Friday, March 2, 2012

2 Reasons to Link In

I finally joined LinkedIn about a year ago, after lots of invites.  I got one from someone I sort of communicated with anyway, and I wanted to see what it had to offer.  What I've learned is that it's like most other internet social sites out there: it clearly states not to just invite everybody, and it clearly states not to just accept everyone's invitation...and then people just do what they want anyway.  The reasons I've stayed with it:

1.  As a writer, you'll benefit just by having your works, websites and blogs mentioned on your profile page.  Then, whenever you comment on something that you really do want to comment on, your icon shows up, and if someone found your comment interesting or helpful, they can click on your icon, see your works and sites, and now you have another customer, or blog viewer.  You'll immediately see the difference between amateurs and pros.  Stick to the latter.  To that end,

2.  About 95% (and that's being nice) of the stuff that comes your way is unworthy of your time--but 5% isn't, and that's the nugget you swill for.  Every great now and then, someone will say something helpful about blog traffic, or an agent, or you'll make a business contact, etc.  When you find something interesting, you learn from it, you comment on it, and you're off.  I met an editor of an anthology this way, and was able to write and sell a piece to her.  That's what LinkedIn is really for--and you have to very quickly sift through the chaff to see something sparkle.  I get the weekly feeds from my groups--all 40 or 50 of them!!!--but it takes me no longer than an hour a week to go through them all, make the comments that I want, meet the people I want, etc.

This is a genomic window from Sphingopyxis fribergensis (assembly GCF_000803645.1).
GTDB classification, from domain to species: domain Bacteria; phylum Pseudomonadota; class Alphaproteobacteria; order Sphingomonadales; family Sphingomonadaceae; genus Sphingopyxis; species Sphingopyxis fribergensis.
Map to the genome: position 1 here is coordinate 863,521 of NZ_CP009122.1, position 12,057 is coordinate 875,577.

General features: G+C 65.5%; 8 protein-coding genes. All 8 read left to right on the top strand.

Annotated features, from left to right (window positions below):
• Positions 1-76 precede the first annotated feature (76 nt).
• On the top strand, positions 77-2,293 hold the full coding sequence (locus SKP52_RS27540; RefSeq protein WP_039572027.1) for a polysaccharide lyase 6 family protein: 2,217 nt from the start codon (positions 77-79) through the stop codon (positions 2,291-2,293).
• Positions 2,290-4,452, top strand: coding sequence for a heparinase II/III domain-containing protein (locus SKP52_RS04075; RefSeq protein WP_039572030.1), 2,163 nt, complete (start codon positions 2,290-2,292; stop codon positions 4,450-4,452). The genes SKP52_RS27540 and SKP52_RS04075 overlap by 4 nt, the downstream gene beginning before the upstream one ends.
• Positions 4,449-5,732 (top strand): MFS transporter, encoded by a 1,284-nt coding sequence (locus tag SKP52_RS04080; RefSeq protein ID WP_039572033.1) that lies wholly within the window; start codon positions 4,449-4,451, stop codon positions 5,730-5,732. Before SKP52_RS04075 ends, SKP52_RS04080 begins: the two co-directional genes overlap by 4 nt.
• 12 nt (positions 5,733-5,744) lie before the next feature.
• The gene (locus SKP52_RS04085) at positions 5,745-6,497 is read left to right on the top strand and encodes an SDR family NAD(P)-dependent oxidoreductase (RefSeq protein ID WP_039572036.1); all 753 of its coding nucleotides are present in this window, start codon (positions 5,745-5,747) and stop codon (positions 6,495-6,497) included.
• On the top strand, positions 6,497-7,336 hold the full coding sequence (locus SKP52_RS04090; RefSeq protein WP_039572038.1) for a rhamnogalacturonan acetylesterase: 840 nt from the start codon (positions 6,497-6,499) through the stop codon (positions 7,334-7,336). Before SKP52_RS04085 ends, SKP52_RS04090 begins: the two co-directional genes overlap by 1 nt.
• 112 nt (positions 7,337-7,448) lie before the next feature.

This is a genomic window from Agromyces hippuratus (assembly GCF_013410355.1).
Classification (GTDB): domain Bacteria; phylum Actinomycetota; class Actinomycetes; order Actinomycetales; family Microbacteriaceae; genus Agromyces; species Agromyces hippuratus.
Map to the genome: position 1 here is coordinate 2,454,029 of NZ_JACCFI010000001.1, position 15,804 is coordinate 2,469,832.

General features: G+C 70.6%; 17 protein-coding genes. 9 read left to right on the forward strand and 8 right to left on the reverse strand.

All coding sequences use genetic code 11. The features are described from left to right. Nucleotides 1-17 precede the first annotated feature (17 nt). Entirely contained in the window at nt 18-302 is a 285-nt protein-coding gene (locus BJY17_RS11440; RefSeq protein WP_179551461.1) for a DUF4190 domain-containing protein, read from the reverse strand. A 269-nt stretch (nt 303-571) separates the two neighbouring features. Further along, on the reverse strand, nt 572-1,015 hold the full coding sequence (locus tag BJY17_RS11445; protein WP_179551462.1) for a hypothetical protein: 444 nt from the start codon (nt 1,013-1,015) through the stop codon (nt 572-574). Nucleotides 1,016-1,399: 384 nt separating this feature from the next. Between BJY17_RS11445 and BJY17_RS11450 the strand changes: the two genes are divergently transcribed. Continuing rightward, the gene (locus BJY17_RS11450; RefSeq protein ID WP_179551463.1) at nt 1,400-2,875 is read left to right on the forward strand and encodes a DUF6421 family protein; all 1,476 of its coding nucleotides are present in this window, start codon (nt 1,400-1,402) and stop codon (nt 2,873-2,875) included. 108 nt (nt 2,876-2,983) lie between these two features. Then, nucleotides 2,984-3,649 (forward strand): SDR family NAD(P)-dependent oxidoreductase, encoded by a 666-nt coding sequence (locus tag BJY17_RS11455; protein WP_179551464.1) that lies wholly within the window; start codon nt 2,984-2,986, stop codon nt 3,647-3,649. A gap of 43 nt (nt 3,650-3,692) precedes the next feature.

The important thing is to not let yourself get carried away.  The most important thing about promoting yourself is to have something worth promoting.  That means, write.  Finish what you're writing.  Send it out.  The best marketing tool you've got is your work.  Make sure you've got enough of it.  Don't blog more than you write.


  1. "Don't blog more than you write" - that's fantastic advice. Between my blog and Storywrite, I find myself cramming for time to do what I built those platforms for. Then again, I could always sell the kids...just joking, of course.

  2. The number one complaint I hear about writers who have to self-advertise is that they have less time to write because of it. And then they get carried away--as this is addictive--and they blog and market more than they write. So they finally find themselves all set to market really well--but they don't have anything to market.

    And if your Storywrite work is anything like your blog, I'll bet it's well-written, dry, and very funny. Loved your Manhattan Bridge entry!